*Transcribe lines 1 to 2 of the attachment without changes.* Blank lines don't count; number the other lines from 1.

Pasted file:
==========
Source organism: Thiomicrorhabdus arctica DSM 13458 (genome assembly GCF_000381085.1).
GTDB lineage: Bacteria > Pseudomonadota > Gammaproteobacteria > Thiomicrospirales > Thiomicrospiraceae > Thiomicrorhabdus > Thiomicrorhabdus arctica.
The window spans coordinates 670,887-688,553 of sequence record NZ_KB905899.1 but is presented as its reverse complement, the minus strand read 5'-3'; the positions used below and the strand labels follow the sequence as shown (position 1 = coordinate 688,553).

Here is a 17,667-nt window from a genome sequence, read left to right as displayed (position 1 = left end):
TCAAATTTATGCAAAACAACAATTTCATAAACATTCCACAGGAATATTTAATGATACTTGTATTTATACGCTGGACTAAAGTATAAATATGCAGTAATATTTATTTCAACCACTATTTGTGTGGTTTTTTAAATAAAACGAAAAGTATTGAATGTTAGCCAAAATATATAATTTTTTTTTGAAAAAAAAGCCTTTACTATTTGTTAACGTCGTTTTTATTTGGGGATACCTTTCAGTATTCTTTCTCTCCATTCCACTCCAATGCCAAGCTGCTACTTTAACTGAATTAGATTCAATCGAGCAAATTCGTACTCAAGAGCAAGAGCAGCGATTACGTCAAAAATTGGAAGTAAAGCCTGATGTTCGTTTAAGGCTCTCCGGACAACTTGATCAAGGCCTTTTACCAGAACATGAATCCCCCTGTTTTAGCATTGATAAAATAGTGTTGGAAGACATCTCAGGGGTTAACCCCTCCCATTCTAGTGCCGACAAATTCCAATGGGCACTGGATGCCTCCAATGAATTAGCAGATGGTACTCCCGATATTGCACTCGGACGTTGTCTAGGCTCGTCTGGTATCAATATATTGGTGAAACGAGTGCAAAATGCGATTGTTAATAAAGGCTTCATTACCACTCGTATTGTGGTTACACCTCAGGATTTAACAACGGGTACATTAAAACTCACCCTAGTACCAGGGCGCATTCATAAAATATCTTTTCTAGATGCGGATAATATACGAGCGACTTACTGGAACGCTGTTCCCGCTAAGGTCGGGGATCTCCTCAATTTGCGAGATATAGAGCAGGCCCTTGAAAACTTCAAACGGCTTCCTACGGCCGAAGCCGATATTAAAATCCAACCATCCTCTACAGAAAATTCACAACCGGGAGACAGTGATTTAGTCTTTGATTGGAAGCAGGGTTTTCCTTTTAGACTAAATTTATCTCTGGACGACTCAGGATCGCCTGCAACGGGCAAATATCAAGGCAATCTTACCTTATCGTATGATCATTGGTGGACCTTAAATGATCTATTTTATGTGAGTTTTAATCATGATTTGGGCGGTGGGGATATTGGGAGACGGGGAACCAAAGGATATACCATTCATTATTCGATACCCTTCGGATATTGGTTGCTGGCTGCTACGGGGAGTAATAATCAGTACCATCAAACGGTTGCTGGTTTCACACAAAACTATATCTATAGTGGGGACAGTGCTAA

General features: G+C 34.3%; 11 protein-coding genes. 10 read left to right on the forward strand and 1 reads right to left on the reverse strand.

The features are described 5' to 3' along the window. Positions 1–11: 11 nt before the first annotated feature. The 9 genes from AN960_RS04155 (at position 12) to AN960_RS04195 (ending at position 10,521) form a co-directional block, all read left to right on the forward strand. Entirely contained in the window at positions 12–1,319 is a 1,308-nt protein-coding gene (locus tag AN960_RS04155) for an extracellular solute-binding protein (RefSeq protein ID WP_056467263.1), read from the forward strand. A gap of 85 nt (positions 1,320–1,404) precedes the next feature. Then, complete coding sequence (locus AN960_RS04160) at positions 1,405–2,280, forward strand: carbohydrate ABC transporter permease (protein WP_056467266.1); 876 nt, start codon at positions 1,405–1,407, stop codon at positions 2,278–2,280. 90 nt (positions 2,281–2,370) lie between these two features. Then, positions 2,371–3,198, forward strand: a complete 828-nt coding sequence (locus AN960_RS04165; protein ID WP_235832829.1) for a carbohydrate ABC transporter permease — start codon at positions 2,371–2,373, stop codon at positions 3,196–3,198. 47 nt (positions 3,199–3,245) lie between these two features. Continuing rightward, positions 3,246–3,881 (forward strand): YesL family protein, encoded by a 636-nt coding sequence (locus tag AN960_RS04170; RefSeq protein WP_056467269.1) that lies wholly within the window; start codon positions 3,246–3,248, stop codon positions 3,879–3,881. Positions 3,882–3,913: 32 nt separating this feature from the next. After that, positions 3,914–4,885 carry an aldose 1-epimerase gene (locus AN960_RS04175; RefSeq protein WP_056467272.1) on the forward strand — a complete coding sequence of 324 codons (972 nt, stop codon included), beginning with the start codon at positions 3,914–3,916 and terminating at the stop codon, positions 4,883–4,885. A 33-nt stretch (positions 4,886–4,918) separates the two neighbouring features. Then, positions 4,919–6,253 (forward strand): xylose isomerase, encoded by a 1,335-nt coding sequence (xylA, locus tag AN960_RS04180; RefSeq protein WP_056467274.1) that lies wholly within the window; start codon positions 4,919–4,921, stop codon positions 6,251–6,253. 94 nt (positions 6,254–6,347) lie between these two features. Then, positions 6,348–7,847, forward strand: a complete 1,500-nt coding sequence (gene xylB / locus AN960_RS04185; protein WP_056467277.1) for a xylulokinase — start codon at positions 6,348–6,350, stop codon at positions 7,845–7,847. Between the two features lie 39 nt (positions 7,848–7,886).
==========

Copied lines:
Source organism: Thiomicrorhabdus arctica DSM 13458 (genome assembly GCF_000381085.1).
GTDB lineage: Bacteria > Pseudomonadota > Gammaproteobacteria > Thiomicrospirales > Thiomicrospiraceae > Thiomicrorhabdus > Thiomicrorhabdus arctica.